Explore Djibouti in Africa

Djibouti
Country Guide

Map of the area of  in

Djibouti with its capital Djibouti is located in Africa (Eastern Africa, bordering the Gulf of Aden and the Red Sea). It covers some 23,001 square kilometres (slightly smaller than Massachusetts) with 506,000 citizens. French, Arabic, Somali and Afar are the languages spoken by people in Djibouti (consider regional differences). Eritrea, Ethiopia and Somalia are bordering countries.

Djibouti is in East Africa with the Gulf of Aden to the east. Djibouti's climate is very hot, humid and arid, especially in the summer. The summer heat is moderated, however, by a sustained breeze in the coastal city of Djibouti. From October to April, the temperature is cooler, with occasional rain. Casual wear is widely acceptable, but visitors are reminded that Djibouti is a Muslim country and certain codes of behavior should be observed. Shorts are generally not appropriate outside of hotels, beaches, or sport activities. Visitors should be aware of the risk of banditry if traveling outside the capital city. Be aware that the HIV/AIDS rate is currently over 3% or 1 in 33 adults. Protect yourself. Something you should definitely see is Lac Assal. 150m below seal level, Lake Assal is the third lowest point on Earth. Expect a rough ride: the roads outside the capital are destroyed by the truck traffic between Djibouti and Ethiopia. The road passes within sight of the Devil's Island, and some impressive views. Also scuba diving is a great activity to pursue while beeing there. Underwater off the coast lie several reefs teaming with all sorts of life.

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Landscape, climate and basic hints for travelling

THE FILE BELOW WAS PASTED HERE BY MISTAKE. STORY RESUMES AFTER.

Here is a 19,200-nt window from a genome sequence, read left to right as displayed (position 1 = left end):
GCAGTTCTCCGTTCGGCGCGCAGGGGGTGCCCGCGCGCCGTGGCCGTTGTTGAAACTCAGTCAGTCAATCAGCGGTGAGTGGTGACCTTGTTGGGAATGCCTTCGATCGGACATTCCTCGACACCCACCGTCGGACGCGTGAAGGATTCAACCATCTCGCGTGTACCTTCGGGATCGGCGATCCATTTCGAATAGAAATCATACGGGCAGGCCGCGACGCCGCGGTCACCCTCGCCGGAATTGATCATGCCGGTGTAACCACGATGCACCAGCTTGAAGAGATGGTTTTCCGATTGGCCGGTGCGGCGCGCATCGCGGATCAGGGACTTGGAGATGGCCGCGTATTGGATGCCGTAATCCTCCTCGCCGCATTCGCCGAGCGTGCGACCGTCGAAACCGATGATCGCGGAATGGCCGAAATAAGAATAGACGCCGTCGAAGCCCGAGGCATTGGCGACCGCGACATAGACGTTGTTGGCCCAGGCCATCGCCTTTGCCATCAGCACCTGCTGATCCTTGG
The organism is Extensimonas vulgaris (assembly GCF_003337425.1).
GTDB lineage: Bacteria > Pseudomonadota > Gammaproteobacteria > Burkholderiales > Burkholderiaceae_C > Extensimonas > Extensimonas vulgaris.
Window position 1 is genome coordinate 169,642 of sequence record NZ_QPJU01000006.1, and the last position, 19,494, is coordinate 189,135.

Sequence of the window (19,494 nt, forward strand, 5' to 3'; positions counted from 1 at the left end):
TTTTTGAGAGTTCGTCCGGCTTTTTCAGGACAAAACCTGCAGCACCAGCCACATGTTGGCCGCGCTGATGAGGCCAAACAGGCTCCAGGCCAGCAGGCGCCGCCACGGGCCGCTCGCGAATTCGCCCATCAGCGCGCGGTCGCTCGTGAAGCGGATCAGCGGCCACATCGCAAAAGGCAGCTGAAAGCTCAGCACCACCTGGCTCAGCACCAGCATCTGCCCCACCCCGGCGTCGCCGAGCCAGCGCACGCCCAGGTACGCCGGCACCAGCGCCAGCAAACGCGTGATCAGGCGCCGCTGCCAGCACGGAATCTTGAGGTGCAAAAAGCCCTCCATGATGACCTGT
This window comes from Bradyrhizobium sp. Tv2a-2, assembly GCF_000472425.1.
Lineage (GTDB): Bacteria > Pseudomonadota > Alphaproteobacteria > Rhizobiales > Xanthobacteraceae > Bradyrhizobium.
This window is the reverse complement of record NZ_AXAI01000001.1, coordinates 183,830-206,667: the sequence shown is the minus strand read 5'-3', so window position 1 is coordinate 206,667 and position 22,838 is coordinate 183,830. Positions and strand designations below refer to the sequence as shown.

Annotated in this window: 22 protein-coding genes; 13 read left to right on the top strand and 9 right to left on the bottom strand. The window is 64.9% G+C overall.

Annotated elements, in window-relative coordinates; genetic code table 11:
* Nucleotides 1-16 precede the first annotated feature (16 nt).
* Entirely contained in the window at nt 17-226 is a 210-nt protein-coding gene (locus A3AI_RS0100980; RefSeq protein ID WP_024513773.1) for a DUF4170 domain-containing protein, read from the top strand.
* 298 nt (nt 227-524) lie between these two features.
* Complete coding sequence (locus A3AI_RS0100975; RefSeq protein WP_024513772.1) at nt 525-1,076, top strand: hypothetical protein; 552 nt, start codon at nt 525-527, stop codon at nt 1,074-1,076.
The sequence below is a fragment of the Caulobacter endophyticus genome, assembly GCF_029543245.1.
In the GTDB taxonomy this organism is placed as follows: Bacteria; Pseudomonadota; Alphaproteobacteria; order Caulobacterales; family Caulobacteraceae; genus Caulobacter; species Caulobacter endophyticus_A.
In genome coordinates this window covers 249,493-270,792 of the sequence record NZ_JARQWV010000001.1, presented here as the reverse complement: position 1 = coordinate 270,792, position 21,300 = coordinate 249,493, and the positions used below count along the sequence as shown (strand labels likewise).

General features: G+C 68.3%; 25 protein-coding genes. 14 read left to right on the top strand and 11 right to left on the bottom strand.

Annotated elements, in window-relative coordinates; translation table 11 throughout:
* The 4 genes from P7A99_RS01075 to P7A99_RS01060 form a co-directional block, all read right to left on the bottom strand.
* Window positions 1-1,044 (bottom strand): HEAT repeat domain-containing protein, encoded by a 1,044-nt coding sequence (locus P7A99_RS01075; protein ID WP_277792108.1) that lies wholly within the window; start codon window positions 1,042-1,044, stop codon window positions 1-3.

National Tourism office

Website: Djibouti Tourism

The topography features coastal plain and plateau separated by central mountains. The average density of population is about 22 per km². The climate in Djibouti can be described as desert with torrid, dry. Potential natural disasters are earthquakes or droughts or occasional cyclonic disturbances from the Indian Ocean bring heavy rains and flash floods.

To reach someone in Djibouti dial +253 prior to a number. There are 16,800 installed telephones. And there are 128,800 registered mobile phones. The cellular networks operate on frequencies of 900 Mhz. Websites typically end with the top level domain ".dj". If you want to bring electric appliances (e.g. battery charger), keep in mind the local 220V - 50Hz.

Learn more on our Djiboutian Facts page.

Description of the flag of Djibouti

Two equal horizontal bands of light blue (top) and light green with a white isosceles triangle based on the hoist side bearing a red five-pointed star in the center; blue stands for sea and sky and the Issa Somali people; green symbolizes earth and the Afar people; white represents peace; the red star recalls the struggle for independence and stands for unity.

National administrative regions of Djibouti

Historical background information

The French Territory of the Afars and the Issas became Djibouti in 1977. Hassan Gouled APTIDON installed an authoritarian one-party state and proceeded to serve as president until 1999. Unrest among the Afar minority during the 1990s led to a civil war that ended in 2001 with a peace accord between Afar rebels and the Somali Issa-dominated government. In 1999, Djibouti's first multiparty presidential elections resulted in the election of Ismail Omar GUELLEH as president; he was reelected to a second term in 2005 and extended his tenure in office via a constitutional amendment, which allowed him to begin a third term in 2011. Djibouti occupies a strategic geographic location at the intersection of the Red Sea and the Gulf of Aden and serves as an important shipping portal for goods entering and leaving the east African highlands and transshipments between Europe, the Middle East, and Asia. The government holds longstanding ties to France, which maintains a significant military presence in the country, and has strong ties with the United States. Djibouti hosts several thousand members of US armed services at US-run Camp Lemonnier.

Learn more on our Djiboutian Facts page.

Based on the content from wikitravel.org. The original article can be found here based on the work of these users. Geography information is based on the data provided by geonames.org, CIA world facts book Edition 2010 and 2013, Unesco, DBpedia, wikipedia and others.